Book Review: Memorable Sephardi Voices

Memorable Sephardi Voices, compiled by Lucien Gubbay

(London: Montefiore Endowment, 2020)

Reviewed by Rabbi Hayyim Angel

National Scholar, Institute for Jewish Ideas and Ideals


            Moderate voices often are hard to come by in any arena these days, and the sphere of traditional Judaism is no exception. At the Institute for Jewish Ideas and Ideals (, we are dedicated to promoting the rich diversity of Jewish voices throughout the ages, which open avenues of conversation that lead to a passionate, sensible, and intellectually vibrant commitment to Jewish life and growth.

            Sharing many of our core values, the Montefiore Endowment in London recently has published a small volume which compiles many teachings of (primarily) Sephardic rabbis which promote a traditional Jewish vision characterized by love and moderation, rather than extremism and exclusivity.

            Lucien Gubbay, the Chairman of the Montefiore Endowment, has excerpted dozens of passages from the extensive teachings of Sephardic rabbis—primarily (but not at all exclusively) from the 19th-21st centuries. These voices often are overlooked or even downright ignored in contemporary discourse, yet they have much to add in terms of practical halakhic ruling and broader perspective toward the vital religious issues of our time.

            As Rabbi Dr. Abraham Levy writes in his foreword, “The differing and often more lenient legal interpretations of Sephardi rabbis and others need not always be accepted; but they should be respected and not, as often happens today, be suppressed and even deleted from reissues of standard halakhic books.”

            To this value, I would add the incalculable positive significance in citing the voices of so many members of the Sephardic rabbinate—some very well-known, but others quite obscure. This volume enables the entire Jewish world to be informed of these learned perspectives. There are many legitimate traditional avenues into Jewish thought and law, and it is essential for rabbis and the wider community to be aware of these possibilities. Who knows how many more Jews would connect more strongly to tradition were they to be knowledgeable of such formidable voices presenting outlooks and rulings different from what the popular media present?

            An additional beneficial feature of this anthology is the biographical information about the rabbis who are quoted. Many communities of the Sephardic Diaspora are represented.

As with any anthology drawn from a vast database of rabbinic teachings, this book reflects the religious values of the compiler and the partnering institutions. There is a conscious effort made to present compassionate, flexible, and lenient rulings of Sephardic rabbis. Tellingly, Gubbay prefaces his book on the inner title page with two statements found in the book:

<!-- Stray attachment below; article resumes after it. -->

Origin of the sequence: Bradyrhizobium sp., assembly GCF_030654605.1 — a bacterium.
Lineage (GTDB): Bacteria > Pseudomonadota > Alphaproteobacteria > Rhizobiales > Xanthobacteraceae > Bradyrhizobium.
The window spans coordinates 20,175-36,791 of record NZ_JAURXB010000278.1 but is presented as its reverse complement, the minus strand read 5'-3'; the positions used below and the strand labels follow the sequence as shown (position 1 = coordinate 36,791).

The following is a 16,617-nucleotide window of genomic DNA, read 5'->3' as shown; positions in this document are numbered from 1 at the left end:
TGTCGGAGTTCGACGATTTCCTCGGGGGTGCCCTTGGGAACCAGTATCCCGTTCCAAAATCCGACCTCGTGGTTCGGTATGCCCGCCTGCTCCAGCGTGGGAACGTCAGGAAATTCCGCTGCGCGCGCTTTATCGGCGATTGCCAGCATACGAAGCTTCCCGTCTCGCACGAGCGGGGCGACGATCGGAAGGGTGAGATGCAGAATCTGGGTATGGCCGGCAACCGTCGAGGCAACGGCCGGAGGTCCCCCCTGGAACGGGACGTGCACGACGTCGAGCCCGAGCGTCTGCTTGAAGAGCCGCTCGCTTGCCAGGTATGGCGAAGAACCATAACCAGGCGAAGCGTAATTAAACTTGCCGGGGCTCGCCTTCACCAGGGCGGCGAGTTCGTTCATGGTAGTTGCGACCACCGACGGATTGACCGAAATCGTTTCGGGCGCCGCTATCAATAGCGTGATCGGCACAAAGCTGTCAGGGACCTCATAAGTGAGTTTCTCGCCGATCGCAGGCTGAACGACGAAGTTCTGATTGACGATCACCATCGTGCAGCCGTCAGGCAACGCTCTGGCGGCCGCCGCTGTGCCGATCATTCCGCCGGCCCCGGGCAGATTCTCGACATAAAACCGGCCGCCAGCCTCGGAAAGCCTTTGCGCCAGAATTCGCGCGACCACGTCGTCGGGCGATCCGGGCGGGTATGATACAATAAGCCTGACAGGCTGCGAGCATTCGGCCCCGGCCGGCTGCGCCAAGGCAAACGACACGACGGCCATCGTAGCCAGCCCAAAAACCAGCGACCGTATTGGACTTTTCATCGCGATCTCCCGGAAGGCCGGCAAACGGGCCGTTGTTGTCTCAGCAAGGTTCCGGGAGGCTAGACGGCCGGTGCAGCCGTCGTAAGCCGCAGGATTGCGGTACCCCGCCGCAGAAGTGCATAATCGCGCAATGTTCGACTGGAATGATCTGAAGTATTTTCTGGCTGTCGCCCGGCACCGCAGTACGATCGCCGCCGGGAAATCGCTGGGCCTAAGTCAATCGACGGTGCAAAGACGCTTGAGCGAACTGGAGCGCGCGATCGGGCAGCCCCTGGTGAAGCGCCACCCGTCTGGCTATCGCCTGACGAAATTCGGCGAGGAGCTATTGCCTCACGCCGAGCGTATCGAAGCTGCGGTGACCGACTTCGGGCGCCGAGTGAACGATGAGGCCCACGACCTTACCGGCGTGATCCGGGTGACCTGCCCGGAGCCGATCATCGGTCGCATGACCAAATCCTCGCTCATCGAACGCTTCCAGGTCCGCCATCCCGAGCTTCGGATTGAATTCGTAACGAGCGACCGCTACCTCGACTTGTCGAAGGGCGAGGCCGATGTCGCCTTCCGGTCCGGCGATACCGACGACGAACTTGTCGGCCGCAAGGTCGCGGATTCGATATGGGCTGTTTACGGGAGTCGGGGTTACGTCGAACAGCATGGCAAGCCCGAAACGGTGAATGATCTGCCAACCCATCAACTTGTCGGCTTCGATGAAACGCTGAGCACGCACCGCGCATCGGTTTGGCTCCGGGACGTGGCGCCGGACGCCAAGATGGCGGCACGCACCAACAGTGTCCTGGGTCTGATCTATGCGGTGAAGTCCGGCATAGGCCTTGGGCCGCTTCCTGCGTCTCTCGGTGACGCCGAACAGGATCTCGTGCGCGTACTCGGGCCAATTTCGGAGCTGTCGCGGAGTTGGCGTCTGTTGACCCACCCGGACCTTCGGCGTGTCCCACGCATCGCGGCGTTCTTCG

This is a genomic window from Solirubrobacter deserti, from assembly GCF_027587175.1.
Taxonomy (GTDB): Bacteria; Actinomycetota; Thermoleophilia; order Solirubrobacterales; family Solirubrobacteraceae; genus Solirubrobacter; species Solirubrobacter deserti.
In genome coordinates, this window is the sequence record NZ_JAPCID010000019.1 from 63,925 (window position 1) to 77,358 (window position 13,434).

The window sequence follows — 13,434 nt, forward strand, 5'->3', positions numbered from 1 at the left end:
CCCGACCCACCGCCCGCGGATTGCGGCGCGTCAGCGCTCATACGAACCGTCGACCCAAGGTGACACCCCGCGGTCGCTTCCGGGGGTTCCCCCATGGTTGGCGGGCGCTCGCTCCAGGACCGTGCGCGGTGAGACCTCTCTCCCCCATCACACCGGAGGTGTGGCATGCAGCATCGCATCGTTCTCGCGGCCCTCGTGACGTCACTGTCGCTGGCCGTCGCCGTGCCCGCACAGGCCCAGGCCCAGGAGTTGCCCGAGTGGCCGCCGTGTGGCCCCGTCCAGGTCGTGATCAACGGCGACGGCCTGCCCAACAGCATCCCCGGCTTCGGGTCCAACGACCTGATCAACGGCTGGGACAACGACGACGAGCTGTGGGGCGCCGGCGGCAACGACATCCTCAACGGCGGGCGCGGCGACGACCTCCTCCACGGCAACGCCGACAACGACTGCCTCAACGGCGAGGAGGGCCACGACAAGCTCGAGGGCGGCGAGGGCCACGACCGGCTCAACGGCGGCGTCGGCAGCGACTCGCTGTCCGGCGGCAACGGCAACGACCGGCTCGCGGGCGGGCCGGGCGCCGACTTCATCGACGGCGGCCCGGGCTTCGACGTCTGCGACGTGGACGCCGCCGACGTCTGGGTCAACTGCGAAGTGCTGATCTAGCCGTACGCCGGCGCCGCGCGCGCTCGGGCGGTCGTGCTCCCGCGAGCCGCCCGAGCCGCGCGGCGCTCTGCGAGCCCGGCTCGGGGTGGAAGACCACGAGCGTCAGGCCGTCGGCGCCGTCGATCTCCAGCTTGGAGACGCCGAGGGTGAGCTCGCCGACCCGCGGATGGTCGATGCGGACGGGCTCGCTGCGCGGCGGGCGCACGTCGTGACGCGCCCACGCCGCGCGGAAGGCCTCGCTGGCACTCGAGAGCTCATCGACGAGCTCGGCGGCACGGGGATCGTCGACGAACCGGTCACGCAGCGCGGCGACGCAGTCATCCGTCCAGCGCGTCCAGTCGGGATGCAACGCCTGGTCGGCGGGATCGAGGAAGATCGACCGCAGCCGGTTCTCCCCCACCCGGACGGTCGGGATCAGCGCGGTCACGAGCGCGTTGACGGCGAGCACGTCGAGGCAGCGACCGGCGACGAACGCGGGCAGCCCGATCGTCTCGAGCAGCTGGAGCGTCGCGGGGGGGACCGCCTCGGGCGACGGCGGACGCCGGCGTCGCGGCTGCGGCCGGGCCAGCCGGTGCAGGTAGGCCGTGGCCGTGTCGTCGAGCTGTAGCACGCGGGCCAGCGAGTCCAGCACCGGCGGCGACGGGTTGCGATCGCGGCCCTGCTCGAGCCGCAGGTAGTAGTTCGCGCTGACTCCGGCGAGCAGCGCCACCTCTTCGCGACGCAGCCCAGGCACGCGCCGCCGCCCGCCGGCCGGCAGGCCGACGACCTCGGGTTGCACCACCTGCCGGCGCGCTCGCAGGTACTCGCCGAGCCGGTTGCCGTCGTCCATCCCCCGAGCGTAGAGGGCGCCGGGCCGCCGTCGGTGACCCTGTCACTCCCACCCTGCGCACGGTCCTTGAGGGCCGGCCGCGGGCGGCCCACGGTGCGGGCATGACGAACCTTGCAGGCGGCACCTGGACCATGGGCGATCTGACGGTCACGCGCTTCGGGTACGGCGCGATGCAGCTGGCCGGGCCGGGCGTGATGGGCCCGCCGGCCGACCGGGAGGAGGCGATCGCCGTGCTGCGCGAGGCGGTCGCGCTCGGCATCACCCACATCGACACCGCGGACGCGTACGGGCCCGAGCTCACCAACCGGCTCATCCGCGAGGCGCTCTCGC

“Flexible and progressive halachic rulings will ensure the continuation of Judaism in perpetuity.”

“Leniency in halachic ruling is a better principle than stressing what is forbidden.”


            Although there is some effort to cast these perspectives as characteristic of the Sephardic world, Gubbay admits that there are more extreme voices in the Sephardic world, and more moderate voices in the Ashkenazic world as well. One of the great contributions of this volume is the addition of so many moderate Sephardic voices to the panoply of contemporary opinions. When more extreme voices garner headlines, and this phenomenon is coupled with the suppression and ignoring of the more moderate voices, we are impoverished as individuals and as a community.

            Some of the foremost points stressed in this anthology are:

  • Diversity in opinion is a built-in feature of Torah learning. Different people bring their own unique perspectives, and we never should demand or expect conformity.


  • Although we accept tradition and recognize the limitations of human wisdom and understanding, it is vital to critically examine issues rather than blindly accepting everything. We must evaluate each issue in light of the primary sources, rather than automatically deferring to decisions made by previous generations of rabbis.


  • The volume presents lenient rulings on a wide array of critical contemporary issues. While of course there are dissenting and more restrictive opinions, it is critical to present these permissive voices as well.


  • There are less restrictive roads to welcome converts into Judaism. Once someone converts halakhically, there is no annulling the conversion.


  • There are several rulings allowing women greater participation in several areas of religious life.


  • Torah scholarship must be fundamentally linked to ethical behavior, or it falsifies the Torah.


  • Torah scholars must deeply respect all Jews, including those unlearned in Torah. Additionally, we are one Jewish community, and must remain united and inclusive even when many contemporary Jews are not fully observant of the Torah and Jewish Law.


  • Jews must love and respect non-Jews who live ethically. This is a religious-moral principle, rather than simply a concession to living in harmony among others.


  • There is value to the study of secular subjects, both for having the wherewithal to find a profession, and also because there is educational value to this study.


This enlightening volume should be in the hands of rabbis, educators, and interested laypeople worldwide. These precious voices should be incorporated into discourse in communities and schools. The more Jews are exposed to the treasures of our tradition, the more they are enabled to religiously connect and find their own individual paths into tradition.